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8 Top Places to Swim in Nature this Summer


As the weather heats up, there’s nothing more enjoyable than plunging into a cool body of water. This summer, skip the chlorine and concrete in favor of nature’s swimming pools. From expansive lakes with sandy beaches to swimming holes with breathtaking waterfalls, our country’s natural landscapes provide a wealth of memorable places to take a dip. 

Ready to plan your summer van adventures? We’ve sifted through tons of options so you don’t have to and compiled eight of the best spots to swim in nature. Besides swimming, these destinations offer cliff jumping, scuba diving, paddle boarding, boating, hiking, picnicking, and much more. Along with your trusty van, everything you need for an epic summer vacation is right here. 

Photo By @Yosemite_Airbnb

Carlon Falls, California

Tucked away in Yosemite National Park, you’ll find a serene swimming hole surrounded by ferns, Indian rhubarb, and pine trees. The pool is carved out of the Tuolumne River by a 30-foot waterfall. There’s also a picnic area, so pack some local treats for lunch. Speaking of treats, the trailhead of the 1.4-mile walk to the falls starts outside of Yosemite National Park, so you won’t have to pay the usual $35 for park admission. The swimming hole under the waterfall can get crowded in the summer, but the river offers other nearby places to swim if you want to stake out your own spot for part of the afternoon. 

Lake Tahoe, California and Nevada

We sing the praises of this scenic alpine lake all the time. It made it onto our list of “Top Lakes Across the U.S.” and even merited its own Rec Van adventure guide. With that in mind, we’ll focus on the swimming-related details here. There are multiple notable places to take a dip in Lake Tahoe. Whether you are in California or Nevada, you won’t be disappointed by the lake’s invigorating water, recreation opportunities, and mountain views. Popular swimming beaches include Pope Beach, Sand Harbor, and Zephyr Cove. As if that weren’t enough, there are several smaller lakes like Echo Lake and Fallen Leaf Lake to check out nearby. If you’re a traveler who likes to mix things up from day to day, Tahoe is the perfect vacation destination.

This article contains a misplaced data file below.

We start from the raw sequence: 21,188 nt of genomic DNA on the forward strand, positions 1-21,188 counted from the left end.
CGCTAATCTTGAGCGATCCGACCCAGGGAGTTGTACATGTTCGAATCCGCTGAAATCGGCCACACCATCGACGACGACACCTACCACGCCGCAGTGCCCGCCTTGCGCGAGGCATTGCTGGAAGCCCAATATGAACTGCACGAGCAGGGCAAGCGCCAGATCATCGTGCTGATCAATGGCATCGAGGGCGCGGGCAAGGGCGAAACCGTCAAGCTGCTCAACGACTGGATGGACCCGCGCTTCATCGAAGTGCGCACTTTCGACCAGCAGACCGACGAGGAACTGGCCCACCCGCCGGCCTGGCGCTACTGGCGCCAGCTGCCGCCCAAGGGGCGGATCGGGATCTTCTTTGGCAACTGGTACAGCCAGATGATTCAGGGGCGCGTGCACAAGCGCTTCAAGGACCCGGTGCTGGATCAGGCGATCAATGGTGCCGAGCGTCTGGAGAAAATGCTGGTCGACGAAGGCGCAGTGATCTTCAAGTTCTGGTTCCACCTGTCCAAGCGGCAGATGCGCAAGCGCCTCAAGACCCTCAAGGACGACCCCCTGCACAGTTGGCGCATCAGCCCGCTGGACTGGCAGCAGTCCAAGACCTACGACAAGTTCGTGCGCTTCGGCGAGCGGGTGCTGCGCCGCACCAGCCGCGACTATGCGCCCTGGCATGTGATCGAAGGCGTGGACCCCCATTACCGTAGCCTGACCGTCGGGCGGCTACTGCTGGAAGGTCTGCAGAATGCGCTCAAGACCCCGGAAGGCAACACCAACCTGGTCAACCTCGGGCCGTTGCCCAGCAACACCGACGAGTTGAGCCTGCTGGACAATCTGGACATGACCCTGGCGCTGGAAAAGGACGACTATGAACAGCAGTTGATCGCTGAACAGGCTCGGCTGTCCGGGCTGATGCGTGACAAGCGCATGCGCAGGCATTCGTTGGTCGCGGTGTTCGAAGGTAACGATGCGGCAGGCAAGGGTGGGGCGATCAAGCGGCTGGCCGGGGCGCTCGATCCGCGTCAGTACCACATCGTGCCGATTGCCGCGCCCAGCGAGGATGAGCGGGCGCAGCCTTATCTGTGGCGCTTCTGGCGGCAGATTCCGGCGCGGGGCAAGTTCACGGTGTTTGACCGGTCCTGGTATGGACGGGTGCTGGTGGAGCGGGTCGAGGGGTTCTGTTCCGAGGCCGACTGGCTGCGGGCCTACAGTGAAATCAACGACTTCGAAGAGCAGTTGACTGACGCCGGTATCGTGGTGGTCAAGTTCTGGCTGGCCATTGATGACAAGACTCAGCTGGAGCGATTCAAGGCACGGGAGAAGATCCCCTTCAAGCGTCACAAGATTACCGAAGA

Blue Hole, New Mexico

While Lake Tahoe is the largest alpine lake in North America, this next location is a tiny jewel in the desert. Just 60 feet across, the Blue Hole of Santa Rosa feels like a circular swimming pool made by Mother Nature. It’s a great place to stop on your Southwestern travels if you’re looking for a refreshing swim and energizing cliff jump. If you’re interested in scuba diving, Blue Hole is even more appealing. The hole is over 80 feet deep with hidden underwater caves, making it one of the top destinations in the U.S for scuba diving and training. Visitors can also walk less than ten minutes to reach Park Lake. There, an inflatable obstacle course on the water provides hours of fun for families.

Lake Powell, Arizona and Utah

Lake Powell would be worth a visit for the views of red rock formations and turquoise waters alone. The recreation opportunities in this unique landscape just sweeten the deal. The water can reach 80 degrees in the summer, so you’ll be happy to swim, frolic, and float endlessly. Rent a powerboat or take a boat tour and then dive into the inviting water, or access it directly at swimming areas like Wahweap Beach and The Chains. Kayaking and standup paddleboarding are also popular ways to explore the striking scenery at a relaxed pace. With all of the different ways to navigate the lake and several iconic landmarks like Rainbow Bridge and Cathedral in the Desert, you could easily spend multiple days exploring Lake Powell.